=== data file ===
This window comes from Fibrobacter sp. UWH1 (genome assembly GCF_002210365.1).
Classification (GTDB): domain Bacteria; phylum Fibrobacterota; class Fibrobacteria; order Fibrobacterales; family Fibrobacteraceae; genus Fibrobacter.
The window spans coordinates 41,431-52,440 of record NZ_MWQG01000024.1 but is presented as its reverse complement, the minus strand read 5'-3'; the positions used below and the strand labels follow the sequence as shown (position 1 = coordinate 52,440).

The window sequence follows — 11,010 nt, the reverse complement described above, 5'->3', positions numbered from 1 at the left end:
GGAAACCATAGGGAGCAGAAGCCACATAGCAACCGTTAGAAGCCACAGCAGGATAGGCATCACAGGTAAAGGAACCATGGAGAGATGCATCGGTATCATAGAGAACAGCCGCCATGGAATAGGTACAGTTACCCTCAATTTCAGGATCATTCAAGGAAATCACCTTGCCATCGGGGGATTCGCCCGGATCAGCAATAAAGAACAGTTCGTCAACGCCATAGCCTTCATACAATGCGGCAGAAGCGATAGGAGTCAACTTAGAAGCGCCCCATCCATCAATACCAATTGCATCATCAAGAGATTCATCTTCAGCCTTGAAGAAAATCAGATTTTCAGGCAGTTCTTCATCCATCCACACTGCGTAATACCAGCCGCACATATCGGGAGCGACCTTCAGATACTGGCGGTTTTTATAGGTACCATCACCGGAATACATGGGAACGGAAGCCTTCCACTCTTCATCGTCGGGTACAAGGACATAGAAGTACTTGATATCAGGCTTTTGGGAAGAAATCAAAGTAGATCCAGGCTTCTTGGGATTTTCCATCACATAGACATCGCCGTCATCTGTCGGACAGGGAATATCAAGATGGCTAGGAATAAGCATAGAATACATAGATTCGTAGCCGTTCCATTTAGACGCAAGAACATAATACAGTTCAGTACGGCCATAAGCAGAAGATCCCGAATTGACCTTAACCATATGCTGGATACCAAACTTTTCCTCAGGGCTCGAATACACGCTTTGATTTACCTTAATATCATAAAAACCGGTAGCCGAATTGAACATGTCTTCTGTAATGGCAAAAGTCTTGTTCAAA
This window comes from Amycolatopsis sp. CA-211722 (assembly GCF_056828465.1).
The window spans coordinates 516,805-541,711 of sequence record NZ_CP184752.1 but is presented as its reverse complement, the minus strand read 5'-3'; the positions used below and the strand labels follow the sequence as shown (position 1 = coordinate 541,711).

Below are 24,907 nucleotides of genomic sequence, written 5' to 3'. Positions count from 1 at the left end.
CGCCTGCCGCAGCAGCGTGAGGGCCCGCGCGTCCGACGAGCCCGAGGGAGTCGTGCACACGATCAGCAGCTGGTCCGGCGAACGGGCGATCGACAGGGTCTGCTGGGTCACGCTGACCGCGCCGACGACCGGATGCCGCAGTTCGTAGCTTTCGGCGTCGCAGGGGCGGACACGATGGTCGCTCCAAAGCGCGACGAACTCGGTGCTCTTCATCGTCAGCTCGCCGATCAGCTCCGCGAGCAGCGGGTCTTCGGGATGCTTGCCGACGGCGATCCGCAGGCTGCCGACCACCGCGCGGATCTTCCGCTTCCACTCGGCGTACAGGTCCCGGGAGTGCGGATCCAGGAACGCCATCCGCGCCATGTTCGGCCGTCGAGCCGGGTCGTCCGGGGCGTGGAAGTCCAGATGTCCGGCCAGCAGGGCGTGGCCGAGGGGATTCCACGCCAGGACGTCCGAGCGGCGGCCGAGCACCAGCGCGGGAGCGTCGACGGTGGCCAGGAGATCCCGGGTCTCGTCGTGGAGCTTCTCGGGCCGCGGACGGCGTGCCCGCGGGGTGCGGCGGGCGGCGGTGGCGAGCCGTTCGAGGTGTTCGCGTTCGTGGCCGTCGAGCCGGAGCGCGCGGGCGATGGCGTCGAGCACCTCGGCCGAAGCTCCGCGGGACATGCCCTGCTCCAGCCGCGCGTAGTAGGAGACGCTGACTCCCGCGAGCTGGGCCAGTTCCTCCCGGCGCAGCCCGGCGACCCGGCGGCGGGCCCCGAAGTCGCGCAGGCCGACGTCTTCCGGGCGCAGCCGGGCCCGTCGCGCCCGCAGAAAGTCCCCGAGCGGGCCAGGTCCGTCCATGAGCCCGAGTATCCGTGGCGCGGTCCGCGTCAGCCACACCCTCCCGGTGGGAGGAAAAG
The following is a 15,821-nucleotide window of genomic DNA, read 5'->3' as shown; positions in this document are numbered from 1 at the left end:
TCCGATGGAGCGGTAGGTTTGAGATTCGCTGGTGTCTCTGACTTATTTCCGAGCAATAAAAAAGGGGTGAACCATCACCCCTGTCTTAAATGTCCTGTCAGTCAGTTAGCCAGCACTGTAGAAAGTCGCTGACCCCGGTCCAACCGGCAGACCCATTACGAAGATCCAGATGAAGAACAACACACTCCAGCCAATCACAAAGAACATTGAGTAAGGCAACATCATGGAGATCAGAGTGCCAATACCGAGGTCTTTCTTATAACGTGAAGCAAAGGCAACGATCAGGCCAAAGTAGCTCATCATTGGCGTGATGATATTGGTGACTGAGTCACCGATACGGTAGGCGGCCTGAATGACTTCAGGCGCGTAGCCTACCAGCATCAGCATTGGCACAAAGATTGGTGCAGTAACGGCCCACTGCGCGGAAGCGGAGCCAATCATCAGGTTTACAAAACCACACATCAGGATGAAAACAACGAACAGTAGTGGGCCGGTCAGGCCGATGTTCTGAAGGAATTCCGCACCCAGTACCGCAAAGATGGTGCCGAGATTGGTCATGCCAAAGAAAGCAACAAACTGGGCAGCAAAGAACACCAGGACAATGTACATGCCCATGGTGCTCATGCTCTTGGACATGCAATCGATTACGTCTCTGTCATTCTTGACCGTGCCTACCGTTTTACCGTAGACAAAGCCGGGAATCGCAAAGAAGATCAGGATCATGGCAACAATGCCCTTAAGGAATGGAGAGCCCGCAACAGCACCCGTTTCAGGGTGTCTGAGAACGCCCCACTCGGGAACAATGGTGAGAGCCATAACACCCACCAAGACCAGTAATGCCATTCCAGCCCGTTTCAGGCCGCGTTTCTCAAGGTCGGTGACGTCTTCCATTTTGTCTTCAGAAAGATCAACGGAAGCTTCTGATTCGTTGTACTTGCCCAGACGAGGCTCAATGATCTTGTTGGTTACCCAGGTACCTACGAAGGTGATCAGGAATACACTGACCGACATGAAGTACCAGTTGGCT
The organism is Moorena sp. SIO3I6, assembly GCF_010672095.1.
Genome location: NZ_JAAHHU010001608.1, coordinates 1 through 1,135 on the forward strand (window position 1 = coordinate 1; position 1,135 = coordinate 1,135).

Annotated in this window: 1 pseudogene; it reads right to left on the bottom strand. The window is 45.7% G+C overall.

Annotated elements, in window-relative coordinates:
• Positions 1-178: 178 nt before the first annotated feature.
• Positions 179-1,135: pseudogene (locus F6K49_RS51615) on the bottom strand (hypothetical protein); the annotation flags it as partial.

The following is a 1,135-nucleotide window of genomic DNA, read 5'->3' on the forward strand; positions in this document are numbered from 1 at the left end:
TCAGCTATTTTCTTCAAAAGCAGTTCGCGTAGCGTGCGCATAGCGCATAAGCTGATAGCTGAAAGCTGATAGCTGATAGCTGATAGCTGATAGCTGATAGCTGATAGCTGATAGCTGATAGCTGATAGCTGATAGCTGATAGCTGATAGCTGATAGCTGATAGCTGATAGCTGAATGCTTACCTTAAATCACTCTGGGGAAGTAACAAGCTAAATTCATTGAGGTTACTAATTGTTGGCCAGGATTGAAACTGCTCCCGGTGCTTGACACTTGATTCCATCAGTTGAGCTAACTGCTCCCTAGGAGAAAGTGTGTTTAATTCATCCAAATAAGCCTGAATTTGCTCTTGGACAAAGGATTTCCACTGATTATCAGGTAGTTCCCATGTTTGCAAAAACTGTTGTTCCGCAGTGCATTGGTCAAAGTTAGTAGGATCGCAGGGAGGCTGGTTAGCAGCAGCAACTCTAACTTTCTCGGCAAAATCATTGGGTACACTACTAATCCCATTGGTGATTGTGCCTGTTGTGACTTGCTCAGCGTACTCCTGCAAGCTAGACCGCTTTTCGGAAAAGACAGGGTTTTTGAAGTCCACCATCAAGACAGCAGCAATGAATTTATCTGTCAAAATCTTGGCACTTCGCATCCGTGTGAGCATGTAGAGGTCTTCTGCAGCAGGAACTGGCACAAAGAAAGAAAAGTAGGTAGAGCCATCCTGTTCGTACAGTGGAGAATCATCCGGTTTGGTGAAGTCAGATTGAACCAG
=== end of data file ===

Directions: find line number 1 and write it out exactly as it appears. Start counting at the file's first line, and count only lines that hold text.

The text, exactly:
This window comes from Fibrobacter sp. UWH1 (genome assembly GCF_002210365.1).